Businesses and Consumers unwittingly lose millions from Cyber Criminals, risk privacy
Photo and Text By Monsi A. Serrano
While many seem to take for granted the threat and danger of cybercrime that lurks in the businesses, consumers and individuals is real, this led to a lot of victims being included in the statistics of cyber attacks not just peculiar in one country, but in the whole world right in the cyberspace.
The cybercriminals have many ways to skew their victims via ransomware, cryptojacking and even formjacking to make money, according to the world’s leading cyber security company, Symantec Corporation.
With Symantec’s Internet Security Threat Report (ISTR), it provides an overview of the threat landscape, including insights into global threat activity, cyber criminal trends and motivations for attackers. The report analyzes data from Symantec’s Global Intelligence Network, the largest civilian threat intelligence network in the world, which records events from 123 million attack sensors worldwide, blocks 142 million threats daily and monitors threat activities in more than 157 countries.
The key highlights from this year’s Symantec’s Internet Security Threat Report include Formjacking which is dubbed as the New Get-Rich Quick Scheme for Cyber Criminals.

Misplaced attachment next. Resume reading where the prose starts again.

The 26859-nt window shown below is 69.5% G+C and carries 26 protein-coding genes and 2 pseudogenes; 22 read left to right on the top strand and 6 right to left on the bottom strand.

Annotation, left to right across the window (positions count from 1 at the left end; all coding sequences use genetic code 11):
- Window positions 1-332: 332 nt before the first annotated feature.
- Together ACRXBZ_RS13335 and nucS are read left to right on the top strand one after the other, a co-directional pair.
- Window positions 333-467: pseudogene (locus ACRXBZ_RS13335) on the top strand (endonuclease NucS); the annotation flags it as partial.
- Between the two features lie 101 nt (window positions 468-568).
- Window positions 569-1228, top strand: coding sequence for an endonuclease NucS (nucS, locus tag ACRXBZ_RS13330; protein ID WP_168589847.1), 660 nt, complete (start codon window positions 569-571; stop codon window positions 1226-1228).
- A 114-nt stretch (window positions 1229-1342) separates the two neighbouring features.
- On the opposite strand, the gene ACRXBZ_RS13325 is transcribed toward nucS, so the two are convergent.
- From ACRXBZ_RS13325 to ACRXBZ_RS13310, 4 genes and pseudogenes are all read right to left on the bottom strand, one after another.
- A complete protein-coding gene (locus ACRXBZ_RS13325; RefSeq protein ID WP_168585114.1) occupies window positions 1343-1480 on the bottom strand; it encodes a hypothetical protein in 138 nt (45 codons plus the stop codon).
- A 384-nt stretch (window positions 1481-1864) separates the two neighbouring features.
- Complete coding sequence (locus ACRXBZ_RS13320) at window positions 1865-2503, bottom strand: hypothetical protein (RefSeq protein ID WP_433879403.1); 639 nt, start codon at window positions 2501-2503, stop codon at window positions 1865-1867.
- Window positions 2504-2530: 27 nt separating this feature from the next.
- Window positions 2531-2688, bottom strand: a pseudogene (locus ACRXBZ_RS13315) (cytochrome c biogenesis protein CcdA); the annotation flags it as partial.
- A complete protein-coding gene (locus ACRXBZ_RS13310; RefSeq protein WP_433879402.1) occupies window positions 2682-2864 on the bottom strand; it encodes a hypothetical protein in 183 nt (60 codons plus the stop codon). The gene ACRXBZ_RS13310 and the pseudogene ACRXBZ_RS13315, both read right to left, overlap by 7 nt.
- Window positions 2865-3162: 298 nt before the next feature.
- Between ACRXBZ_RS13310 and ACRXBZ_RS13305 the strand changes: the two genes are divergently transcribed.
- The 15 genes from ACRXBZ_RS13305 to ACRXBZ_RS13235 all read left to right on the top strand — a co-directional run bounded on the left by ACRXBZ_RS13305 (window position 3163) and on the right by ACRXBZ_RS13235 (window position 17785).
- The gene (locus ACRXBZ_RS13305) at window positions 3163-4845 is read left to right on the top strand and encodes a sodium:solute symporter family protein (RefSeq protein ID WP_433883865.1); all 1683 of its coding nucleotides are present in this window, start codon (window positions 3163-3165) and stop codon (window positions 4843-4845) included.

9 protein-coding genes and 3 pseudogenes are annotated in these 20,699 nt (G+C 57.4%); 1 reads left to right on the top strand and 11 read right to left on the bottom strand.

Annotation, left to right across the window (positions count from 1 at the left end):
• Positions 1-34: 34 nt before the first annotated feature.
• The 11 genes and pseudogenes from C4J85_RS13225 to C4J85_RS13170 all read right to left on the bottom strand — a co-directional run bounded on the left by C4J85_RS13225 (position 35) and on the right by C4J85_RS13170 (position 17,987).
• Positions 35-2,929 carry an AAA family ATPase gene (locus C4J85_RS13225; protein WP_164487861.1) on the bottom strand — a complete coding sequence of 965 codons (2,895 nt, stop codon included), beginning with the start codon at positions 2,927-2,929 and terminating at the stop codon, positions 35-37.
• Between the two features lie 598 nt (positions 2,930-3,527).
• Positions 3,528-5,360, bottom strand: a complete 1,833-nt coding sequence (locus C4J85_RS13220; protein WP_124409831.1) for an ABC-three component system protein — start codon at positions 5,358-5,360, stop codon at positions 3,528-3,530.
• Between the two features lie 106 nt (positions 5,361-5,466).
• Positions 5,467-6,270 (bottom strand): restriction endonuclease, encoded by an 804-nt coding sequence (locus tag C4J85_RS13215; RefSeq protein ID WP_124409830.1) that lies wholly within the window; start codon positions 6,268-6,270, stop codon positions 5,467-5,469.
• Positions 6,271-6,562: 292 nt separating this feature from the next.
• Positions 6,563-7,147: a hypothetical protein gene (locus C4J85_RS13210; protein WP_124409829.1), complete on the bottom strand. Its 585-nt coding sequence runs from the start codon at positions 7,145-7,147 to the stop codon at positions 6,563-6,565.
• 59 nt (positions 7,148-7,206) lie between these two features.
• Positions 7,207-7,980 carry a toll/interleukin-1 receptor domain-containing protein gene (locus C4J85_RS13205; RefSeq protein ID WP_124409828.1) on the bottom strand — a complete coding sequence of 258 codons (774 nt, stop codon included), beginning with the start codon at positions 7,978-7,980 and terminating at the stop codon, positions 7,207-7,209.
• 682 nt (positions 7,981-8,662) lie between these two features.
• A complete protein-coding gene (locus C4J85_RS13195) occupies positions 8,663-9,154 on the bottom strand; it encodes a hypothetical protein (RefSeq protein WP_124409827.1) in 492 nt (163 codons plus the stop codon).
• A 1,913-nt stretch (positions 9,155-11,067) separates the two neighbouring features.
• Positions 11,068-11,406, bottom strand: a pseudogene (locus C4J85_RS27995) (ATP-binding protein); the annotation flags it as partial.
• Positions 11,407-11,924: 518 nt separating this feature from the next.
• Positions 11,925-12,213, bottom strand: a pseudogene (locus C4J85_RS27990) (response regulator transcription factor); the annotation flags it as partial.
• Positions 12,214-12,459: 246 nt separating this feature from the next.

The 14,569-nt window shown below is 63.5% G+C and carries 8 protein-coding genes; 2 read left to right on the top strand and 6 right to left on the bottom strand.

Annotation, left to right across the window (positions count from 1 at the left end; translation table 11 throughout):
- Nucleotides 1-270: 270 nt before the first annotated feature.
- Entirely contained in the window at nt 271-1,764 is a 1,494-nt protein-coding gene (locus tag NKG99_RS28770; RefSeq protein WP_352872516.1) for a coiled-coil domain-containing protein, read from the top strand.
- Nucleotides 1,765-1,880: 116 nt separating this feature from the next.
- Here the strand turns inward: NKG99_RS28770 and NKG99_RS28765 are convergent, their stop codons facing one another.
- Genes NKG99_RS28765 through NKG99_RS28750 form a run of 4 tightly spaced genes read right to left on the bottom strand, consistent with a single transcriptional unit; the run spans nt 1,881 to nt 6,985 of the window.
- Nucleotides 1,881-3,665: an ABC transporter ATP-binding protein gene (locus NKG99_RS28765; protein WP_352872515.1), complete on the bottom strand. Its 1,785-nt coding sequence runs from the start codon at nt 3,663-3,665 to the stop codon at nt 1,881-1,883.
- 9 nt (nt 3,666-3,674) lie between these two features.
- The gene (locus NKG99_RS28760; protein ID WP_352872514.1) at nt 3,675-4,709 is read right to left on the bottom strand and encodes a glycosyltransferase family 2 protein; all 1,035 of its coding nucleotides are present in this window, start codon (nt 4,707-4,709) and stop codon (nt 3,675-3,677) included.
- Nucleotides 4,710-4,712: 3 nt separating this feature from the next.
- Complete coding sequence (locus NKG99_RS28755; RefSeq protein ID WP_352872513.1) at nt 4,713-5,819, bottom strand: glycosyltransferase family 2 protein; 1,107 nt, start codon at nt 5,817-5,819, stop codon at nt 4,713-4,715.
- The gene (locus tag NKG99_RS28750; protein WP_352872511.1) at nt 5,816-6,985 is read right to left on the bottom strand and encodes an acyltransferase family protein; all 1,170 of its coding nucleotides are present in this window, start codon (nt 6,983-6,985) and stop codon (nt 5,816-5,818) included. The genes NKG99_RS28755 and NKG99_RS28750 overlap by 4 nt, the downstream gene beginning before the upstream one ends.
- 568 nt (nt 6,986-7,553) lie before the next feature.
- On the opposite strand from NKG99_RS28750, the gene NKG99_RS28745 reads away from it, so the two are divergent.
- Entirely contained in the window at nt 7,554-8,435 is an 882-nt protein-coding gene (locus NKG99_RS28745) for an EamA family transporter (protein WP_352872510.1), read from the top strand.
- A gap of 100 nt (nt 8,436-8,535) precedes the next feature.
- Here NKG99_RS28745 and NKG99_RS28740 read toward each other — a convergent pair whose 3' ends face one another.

The Formjacking attacks are simple as it essentially virtual ATM skimming where cyber criminals inject malicious code into retailers’ websites to steal shoppers’ payment card details. On average, more than 4,800 unique websites are compromised with formjacking code every month.
Symantec takes prided for having blocked more than 3.7 million formjacking attacks on endpoints in 2018, with nearly a third of all detections occurring during the busiest online shopping period of the year – November and December.
“Formjacking represents a serious threat for both businesses and consumers,” said Symantec CEO Greg Clark.
“Without using a comprehensive security solution, consumers have no way to know if they are visiting an infected online retailer, leaving their valuable personal and financial information vulnerable to potentially devastating identity theft. For enterprises, the skyrocketing increase in formjacking reflects the growing risk of supply chain attacks, not to mention the reputational and liability risks businesses face when compromised.”
In recent years, ransomware and cryptojacking, with which cyber criminals harness stolen processing power and cloud CPU usage from consumers and enterprises to mine cryptocurrency, were the go-to methods for cyber criminals looking to make easy money. 2018 saw a decline in activity and diminishing returns, primarily due to declining cryptocurrency values and the increasing adoption of cloud and mobile computing, rendering attacks less effective. For the first time since 2013, ransomware infections declined, dropping by 20 percent. Despite this, however, enterprises should not let their guard down: Enterprise ransomware infections jumped by 12 percent in 2018, bucking the overall downward trend and demonstrating ransomware’s ongoing threat to organizations. In fact, more than eight in ten ransomware infections impact organizations.